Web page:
International Banking and Liquidity Risk Transmission: Lessons from Across Countries

37 Pages Posted: 24 Jul 2014

See all articles by Claudia M. Buch

Claudia M. Buch

Deutsche Bundesbank

Linda S. Goldberg

Federal Reserve Bank of New York; National Bureau of Economic Research (NBER)

Multiple version iconThere are 3 versions of this paper

Date Written: July 2014

Abstract

Activities of international banks have been at the core of discussions on the causes and effects of the international financial crisis. Yet we know little about the actual magnitudes and mechanisms for transmission of liquidity shocks through international banks, including the reasons for heterogeneity in transmission across banks. The International Banking Research Network, established in 2012, brings together researchers from around the world with access to micro-level data on individual banks to analyze issues pertaining to global banks. This paper summarizes the common methodology and results of empirical studies conducted in eleven countries to explore liquidity risk transmission. Among the main results is, first, that explanatory power of the empirical model is higher for domestic lending than for international lending. Second, how liquidity risk affects bank lending depends on whether the banks are drawing on official-sector liquidity facilities. Third, liquidity management across global banks can be important for liquidity risk transmission into lending. Fourth, there is substantial heterogeneity in the balance sheet characteristics that affect banks' responses to liquidity risk. Overall, balance sheet characteristics of banks matter for differentiating their lending responses, mainly in the realm of cross-border lending.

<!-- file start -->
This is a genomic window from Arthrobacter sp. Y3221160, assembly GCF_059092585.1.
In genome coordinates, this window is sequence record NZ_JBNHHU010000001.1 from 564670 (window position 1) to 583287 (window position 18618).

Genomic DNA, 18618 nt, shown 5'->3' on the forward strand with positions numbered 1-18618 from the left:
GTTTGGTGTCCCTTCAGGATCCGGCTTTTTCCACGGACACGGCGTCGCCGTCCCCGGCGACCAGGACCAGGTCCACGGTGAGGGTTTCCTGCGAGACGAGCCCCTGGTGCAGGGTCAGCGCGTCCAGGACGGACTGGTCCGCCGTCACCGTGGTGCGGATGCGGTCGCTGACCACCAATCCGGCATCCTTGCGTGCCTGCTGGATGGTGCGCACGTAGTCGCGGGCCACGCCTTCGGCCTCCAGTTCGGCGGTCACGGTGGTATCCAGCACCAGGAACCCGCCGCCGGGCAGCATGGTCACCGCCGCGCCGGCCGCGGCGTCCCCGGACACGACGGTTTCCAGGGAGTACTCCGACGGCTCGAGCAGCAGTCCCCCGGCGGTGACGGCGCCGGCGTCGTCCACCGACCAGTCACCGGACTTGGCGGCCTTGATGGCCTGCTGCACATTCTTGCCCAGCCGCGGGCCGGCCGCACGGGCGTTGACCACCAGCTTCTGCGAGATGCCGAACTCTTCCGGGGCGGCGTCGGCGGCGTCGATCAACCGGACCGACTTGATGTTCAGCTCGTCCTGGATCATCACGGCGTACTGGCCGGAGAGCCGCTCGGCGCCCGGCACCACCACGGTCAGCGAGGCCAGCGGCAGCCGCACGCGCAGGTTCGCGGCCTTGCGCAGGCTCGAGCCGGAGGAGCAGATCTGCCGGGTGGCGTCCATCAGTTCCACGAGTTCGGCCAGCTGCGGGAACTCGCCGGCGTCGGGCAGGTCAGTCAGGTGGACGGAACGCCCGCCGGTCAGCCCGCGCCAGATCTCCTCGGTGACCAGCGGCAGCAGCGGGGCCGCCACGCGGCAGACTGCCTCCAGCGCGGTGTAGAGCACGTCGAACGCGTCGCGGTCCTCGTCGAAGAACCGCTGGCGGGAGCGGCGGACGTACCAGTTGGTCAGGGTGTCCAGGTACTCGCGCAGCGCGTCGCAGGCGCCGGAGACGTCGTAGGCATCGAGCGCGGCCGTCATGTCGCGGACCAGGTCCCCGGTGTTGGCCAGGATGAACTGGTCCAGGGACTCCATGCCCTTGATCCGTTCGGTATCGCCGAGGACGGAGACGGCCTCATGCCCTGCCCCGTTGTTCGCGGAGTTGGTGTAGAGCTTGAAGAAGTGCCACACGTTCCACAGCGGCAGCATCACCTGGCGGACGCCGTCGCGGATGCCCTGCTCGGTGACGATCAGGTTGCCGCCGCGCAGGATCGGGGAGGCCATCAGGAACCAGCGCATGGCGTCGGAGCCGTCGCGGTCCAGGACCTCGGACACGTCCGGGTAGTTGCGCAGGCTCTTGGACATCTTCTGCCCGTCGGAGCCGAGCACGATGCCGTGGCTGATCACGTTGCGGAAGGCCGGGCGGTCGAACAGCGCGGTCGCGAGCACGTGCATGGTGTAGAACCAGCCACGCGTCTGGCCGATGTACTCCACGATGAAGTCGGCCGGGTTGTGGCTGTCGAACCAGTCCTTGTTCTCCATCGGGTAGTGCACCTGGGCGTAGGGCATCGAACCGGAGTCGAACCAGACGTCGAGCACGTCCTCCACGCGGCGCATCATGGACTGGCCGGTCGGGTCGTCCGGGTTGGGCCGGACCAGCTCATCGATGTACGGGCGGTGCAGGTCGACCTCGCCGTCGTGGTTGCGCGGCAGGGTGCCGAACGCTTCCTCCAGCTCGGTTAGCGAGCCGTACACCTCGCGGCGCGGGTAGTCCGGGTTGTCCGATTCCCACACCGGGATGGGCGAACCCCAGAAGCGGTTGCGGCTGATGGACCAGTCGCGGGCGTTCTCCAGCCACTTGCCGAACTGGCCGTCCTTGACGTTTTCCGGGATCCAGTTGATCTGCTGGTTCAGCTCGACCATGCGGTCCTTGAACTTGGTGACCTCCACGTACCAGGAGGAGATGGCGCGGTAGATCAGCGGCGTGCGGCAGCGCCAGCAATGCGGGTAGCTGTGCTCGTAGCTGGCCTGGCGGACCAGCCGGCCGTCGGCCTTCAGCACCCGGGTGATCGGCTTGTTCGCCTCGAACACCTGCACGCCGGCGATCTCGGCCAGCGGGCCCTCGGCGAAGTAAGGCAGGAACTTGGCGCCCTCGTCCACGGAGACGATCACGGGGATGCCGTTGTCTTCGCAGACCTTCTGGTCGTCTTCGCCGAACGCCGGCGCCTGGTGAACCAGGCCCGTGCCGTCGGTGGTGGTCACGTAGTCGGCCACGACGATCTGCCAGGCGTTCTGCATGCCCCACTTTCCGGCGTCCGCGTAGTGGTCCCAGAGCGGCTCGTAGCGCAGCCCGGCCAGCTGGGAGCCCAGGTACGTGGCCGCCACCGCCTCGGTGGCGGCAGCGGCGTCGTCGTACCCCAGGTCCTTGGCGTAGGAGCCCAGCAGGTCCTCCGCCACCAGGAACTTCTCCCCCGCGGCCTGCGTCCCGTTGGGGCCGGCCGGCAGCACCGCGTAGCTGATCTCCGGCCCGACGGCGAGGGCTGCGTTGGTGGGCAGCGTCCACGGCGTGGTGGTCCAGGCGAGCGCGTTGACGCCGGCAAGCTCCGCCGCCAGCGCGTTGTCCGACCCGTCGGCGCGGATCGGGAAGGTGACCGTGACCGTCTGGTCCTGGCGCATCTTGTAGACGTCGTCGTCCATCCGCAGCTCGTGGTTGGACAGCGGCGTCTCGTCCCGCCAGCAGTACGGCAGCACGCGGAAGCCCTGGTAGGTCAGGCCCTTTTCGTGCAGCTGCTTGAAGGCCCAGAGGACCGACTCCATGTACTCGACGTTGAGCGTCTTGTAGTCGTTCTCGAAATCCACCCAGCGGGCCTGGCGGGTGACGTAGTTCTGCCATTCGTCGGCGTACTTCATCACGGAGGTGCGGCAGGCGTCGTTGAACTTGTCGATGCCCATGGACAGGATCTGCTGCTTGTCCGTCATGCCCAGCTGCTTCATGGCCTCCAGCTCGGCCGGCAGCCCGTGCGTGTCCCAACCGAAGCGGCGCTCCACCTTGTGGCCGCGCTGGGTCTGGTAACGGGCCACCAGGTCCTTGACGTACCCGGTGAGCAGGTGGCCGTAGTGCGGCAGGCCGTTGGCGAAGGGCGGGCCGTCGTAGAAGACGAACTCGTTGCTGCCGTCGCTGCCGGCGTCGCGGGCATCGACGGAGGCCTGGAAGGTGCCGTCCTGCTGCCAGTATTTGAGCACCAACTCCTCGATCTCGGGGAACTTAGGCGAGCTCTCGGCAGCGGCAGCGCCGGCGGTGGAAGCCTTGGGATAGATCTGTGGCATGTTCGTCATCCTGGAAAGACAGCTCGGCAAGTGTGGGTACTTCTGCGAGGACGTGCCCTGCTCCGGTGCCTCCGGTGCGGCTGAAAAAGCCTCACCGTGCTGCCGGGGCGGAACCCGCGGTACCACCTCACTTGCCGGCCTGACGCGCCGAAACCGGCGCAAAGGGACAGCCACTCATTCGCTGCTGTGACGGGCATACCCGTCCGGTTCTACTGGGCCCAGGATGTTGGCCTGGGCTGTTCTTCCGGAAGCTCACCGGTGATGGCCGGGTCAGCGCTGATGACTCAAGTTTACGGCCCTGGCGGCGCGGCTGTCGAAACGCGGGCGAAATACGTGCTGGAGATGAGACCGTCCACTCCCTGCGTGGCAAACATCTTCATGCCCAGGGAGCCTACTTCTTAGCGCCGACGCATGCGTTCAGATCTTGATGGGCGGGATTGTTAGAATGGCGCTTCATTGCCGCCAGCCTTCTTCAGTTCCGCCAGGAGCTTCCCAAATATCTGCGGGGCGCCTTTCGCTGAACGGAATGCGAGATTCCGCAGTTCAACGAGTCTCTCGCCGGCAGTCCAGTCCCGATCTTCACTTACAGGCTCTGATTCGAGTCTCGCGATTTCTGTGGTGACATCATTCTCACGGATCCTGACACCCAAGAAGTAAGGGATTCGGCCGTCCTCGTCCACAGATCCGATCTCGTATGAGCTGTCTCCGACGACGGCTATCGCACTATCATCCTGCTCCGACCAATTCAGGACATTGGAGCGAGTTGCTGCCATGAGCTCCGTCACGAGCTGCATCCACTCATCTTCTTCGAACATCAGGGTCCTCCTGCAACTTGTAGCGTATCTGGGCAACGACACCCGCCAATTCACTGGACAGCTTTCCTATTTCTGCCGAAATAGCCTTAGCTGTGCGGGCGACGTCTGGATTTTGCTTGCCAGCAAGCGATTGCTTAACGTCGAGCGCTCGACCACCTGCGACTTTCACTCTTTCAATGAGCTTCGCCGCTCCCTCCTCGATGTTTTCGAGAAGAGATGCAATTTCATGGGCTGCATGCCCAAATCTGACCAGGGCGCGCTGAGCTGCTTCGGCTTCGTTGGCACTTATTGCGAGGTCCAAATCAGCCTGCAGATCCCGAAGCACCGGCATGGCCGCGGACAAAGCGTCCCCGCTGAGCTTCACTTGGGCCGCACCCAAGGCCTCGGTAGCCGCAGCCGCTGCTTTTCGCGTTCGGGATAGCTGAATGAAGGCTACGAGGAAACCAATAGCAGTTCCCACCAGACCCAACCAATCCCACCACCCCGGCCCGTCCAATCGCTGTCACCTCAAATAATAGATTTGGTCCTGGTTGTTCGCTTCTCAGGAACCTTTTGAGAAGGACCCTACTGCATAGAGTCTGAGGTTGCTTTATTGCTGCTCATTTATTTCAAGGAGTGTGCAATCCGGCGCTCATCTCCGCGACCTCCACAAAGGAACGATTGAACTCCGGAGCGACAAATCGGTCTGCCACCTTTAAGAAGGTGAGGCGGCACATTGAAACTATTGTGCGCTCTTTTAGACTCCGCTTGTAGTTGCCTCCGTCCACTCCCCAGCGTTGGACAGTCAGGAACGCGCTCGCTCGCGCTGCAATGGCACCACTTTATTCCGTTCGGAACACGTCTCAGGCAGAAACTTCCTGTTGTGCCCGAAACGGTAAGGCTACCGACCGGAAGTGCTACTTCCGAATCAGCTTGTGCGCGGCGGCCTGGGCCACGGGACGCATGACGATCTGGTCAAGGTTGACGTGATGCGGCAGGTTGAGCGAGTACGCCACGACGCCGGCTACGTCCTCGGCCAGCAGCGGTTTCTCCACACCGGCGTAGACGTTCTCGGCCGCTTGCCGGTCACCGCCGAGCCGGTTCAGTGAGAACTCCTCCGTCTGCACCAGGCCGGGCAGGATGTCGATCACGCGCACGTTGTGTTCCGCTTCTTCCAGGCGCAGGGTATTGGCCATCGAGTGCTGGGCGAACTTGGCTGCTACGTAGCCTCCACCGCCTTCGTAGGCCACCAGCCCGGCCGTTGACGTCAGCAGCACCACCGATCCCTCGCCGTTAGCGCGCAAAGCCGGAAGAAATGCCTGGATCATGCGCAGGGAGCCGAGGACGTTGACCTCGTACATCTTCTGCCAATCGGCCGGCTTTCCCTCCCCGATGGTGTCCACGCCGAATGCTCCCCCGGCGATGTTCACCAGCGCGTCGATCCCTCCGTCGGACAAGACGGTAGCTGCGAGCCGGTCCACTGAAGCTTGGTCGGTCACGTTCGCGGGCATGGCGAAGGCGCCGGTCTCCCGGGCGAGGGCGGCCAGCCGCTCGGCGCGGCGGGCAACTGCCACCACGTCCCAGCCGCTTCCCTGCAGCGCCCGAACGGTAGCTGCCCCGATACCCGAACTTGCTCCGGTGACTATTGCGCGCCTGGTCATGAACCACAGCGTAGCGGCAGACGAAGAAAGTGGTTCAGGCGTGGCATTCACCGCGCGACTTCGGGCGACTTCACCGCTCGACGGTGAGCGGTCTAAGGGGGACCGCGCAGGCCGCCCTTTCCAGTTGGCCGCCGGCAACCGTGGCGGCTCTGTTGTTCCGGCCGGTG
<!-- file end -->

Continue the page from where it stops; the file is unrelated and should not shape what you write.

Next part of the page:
Suggested Citation

Buch, Claudia M. and Goldberg, Linda S., International Banking and Liquidity Risk Transmission: Lessons from Across Countries (July 2014). NBER Working Paper No. w20286. Available at SSRN: https://ssrn.com/abstract=2471179

Claudia M. Buch (Contact Author)

Deutsche Bundesbank ( email )

Wilhelm-Epstein-Str. 14
Frankfurt/Main, 60431
Germany

Linda S. Goldberg

Federal Reserve Bank of New York ( email )

33 Liberty Street
New York, NY 10045
United States
212-720-2836 (Phone)
212-720-6831 (Fax)

National Bureau of Economic Research (NBER)

1050 Massachusetts Avenue
Cambridge, MA 02138
United States

Register to save articles to
your library

Register

Paper statistics

Downloads
7
Abstract Views
295
PlumX Metrics